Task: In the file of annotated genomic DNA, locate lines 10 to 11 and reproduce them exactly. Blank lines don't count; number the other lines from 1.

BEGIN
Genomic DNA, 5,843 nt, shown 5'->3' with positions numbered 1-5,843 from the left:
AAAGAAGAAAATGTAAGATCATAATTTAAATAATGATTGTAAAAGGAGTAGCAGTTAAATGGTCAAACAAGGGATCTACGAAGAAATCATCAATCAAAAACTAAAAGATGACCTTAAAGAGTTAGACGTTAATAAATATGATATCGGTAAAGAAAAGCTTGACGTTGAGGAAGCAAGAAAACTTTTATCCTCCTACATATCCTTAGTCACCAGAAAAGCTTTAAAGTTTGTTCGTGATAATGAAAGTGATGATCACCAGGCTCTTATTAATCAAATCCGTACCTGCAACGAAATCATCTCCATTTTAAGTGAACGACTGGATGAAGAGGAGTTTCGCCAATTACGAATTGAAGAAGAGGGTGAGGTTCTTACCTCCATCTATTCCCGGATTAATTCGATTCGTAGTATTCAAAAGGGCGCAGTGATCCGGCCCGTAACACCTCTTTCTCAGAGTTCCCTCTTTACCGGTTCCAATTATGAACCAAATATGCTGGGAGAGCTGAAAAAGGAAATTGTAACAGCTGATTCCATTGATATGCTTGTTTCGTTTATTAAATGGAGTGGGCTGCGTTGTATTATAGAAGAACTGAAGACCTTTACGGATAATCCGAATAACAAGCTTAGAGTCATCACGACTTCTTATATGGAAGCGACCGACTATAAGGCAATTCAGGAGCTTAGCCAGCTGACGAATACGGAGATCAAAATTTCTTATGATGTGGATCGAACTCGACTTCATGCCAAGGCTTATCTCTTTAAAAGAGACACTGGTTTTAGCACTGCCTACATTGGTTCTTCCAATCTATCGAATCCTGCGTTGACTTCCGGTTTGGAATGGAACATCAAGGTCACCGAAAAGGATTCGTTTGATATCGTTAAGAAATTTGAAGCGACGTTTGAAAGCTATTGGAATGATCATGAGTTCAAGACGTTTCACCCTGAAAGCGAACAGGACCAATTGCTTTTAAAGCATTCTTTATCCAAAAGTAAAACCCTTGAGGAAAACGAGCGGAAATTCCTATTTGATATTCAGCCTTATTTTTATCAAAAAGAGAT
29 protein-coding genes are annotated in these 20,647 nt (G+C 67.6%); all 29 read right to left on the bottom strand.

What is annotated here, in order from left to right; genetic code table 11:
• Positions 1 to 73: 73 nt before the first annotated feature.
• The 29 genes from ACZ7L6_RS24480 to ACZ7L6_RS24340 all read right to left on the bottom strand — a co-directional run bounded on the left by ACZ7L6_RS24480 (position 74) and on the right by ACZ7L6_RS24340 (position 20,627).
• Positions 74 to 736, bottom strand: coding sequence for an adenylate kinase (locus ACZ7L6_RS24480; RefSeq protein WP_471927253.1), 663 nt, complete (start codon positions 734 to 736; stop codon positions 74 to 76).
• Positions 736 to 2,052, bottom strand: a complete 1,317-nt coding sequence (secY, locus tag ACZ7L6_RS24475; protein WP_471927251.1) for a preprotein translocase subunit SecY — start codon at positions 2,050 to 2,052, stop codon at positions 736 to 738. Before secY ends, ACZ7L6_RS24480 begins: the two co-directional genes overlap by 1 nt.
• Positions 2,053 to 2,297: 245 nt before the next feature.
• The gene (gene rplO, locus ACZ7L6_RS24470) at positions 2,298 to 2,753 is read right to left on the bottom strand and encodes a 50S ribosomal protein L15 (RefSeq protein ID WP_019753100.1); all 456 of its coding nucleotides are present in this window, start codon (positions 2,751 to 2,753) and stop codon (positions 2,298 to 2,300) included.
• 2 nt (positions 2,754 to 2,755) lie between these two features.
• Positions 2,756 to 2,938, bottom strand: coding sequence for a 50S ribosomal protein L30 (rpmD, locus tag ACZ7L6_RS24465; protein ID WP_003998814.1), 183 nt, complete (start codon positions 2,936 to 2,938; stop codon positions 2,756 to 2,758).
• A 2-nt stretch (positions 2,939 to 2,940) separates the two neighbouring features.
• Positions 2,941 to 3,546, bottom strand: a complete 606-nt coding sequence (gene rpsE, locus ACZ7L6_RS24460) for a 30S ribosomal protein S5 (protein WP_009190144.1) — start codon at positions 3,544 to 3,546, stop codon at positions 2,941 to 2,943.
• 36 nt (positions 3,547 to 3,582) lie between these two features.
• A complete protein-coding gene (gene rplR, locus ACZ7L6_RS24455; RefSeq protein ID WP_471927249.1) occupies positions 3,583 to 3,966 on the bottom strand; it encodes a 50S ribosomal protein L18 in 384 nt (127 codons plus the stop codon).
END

• The gene (gene rplO, locus ACZ7L6_RS24470) at positions 2,298 to 2,753 is read right to left on the bottom strand and encodes a 50S ribosomal protein L15 (RefSeq protein ID WP_019753100.1); all 456 of its coding nucleotides are present in this window, start codon (positions 2,751 to 2,753) and stop codon (positions 2,298 to 2,300) included.
• 2 nt (positions 2,754 to 2,755) lie between these two features.